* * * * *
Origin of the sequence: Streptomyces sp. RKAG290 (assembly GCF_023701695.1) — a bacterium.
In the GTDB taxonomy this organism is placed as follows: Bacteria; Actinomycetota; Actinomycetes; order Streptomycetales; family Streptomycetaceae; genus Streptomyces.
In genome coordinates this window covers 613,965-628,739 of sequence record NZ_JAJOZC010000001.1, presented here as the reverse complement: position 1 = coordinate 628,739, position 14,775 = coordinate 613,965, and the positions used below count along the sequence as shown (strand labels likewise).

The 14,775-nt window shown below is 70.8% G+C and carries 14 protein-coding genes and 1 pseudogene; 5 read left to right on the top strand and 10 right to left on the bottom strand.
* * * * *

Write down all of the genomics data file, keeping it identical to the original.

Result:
Origin of the sequence: Streptomyces sp. RKAG290 (assembly GCF_023701695.1) — a bacterium.
In the GTDB taxonomy this organism is placed as follows: Bacteria; Actinomycetota; Actinomycetes; order Streptomycetales; family Streptomycetaceae; genus Streptomyces.
In genome coordinates this window covers 613,965-628,739 of sequence record NZ_JAJOZC010000001.1, presented here as the reverse complement: position 1 = coordinate 628,739, position 14,775 = coordinate 613,965, and the positions used below count along the sequence as shown (strand labels likewise).

The 14,775-nt window shown below is 70.8% G+C and carries 14 protein-coding genes and 1 pseudogene; 5 read left to right on the top strand and 10 right to left on the bottom strand.